Expatriates in Qatar are likely to benefit from US Federal Reserve’s widely expected move to hike interest rates. The hike in interest rates, which is expected to be around 25 basis points or 0.25 percentage points, will make major currencies around to the world to depreciate.
A depreciating currency benefits expatriates because they get additional income due to decline. When a currency appreciates or rise against Qatari riyal, expatriates get less from their currency.
Most of the currencies have remained stable in the last six months. Indian rupee is trading in the range of 18.24 – 18.30 per Qatari riyal since May this year.
Euro has traded in the range of 4.10- 4.04, Philippine peso is in 12.97 to 13.30 range while Pakistani rupee is in 28.74-28.78 range.
Egyptian pound has traded around 2.44 per riyal, Sri Lankan rupee in 40.01-40.55 range and Nepalese rupee has stuck to 29.07-29.33 range against local currency in the last six months.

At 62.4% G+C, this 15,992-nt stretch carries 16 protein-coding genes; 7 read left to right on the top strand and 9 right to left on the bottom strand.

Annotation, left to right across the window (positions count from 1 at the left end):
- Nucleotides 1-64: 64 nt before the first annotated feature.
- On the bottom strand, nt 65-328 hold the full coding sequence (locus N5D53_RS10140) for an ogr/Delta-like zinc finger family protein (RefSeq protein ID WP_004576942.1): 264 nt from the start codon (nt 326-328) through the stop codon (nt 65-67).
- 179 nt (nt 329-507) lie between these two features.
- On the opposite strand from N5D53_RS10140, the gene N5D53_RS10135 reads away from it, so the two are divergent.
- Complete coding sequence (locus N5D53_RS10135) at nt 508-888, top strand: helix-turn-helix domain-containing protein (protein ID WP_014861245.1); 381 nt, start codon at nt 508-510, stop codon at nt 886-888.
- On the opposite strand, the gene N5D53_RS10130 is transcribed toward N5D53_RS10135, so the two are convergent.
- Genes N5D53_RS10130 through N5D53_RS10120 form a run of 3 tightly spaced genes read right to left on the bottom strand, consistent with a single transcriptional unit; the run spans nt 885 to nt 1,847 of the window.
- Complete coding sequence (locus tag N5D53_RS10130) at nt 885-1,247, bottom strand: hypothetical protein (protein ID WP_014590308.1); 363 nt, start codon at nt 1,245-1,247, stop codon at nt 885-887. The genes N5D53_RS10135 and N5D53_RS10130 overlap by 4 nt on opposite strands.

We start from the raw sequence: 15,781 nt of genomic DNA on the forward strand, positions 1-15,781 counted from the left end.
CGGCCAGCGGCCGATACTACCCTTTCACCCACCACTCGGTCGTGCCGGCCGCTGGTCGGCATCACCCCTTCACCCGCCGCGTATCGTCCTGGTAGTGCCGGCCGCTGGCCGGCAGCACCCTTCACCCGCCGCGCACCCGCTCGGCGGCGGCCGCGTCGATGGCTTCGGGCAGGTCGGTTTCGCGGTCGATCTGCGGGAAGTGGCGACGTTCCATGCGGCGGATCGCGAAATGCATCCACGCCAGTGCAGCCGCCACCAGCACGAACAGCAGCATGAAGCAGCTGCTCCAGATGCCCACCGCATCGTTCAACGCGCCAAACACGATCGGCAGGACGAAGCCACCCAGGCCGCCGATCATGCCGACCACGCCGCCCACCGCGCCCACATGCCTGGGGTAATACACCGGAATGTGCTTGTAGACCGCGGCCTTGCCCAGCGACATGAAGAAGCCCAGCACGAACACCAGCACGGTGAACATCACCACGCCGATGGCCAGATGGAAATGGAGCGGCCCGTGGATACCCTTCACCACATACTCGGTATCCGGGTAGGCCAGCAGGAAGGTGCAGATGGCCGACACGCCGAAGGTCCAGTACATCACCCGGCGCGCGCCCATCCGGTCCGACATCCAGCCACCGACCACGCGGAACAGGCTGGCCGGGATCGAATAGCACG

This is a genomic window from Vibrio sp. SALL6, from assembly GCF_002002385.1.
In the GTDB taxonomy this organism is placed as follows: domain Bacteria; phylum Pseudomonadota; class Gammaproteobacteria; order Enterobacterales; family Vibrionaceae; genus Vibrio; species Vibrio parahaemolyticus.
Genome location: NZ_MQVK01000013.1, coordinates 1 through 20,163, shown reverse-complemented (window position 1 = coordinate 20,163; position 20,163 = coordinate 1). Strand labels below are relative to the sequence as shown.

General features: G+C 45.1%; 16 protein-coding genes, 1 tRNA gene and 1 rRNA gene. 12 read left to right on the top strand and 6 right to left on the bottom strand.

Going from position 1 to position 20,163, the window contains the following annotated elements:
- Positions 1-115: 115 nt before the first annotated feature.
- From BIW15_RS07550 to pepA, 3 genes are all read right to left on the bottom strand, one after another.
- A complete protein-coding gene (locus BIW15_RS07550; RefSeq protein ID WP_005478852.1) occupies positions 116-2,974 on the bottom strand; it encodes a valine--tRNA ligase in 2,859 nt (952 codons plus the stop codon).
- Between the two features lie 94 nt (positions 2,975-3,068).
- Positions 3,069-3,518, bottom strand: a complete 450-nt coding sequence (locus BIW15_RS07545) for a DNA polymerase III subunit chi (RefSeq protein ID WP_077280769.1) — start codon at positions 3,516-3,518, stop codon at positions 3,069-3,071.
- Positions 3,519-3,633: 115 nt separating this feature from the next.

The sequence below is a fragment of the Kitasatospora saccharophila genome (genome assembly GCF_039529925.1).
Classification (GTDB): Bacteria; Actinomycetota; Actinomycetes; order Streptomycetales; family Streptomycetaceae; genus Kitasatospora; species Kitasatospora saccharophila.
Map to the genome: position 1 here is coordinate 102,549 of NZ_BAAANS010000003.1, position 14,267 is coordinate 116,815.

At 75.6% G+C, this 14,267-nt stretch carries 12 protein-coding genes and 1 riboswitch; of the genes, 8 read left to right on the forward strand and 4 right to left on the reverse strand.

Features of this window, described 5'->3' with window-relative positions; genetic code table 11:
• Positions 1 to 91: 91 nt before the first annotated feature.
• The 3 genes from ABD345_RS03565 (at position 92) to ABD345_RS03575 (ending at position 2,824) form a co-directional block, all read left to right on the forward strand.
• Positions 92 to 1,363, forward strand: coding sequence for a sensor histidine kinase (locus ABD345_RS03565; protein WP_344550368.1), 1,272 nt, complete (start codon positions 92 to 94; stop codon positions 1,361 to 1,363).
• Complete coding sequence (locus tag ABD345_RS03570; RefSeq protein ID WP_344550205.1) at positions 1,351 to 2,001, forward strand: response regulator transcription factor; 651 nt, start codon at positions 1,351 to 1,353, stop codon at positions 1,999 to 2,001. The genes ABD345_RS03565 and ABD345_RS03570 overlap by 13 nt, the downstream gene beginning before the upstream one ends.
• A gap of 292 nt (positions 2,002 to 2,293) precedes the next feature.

“US Central Bank did not touch interest rates this week because of the Presidential Election tomorrow. But it is now widely expected that the Fed will hike interest rates in its next meeting in December because data shows that US economy is now on stronger footing,” Zuber Abdul Rahman, Operations Manager, Al Zaman Exchange told the Peninsula.
“The likely hike in the interest rates will strengthen US dollar which in turn will weaken major currencies,” he added.
The US Federal Reserve kept interest rates unchanged on Wednesday in its last policy decision before the US election, but signalled it could go for a hike in December as the economy gathers momentum and inflation picks up.
The US central bank said the economy had gained steam and job gains remained solid. Policymakers also expressed more optimism that inflation was moving toward their 2 percent target.
The next meeting of the Federal Open Market Committee of US Federal Reserve is on December 14. Traders have assigned about a 76 percent probability of a rate hike by year-end, according to futures data compiled by Bloomberg.
"All in all, the (inflation) data fits perfectly with a Fed hike in December, and does nothing to detract from a view that the market has underpriced Fed tightening risks for 2017." said Alan Ruskin, global head of G10 FX strategy at Deutsche Bank, in a note. (Source)
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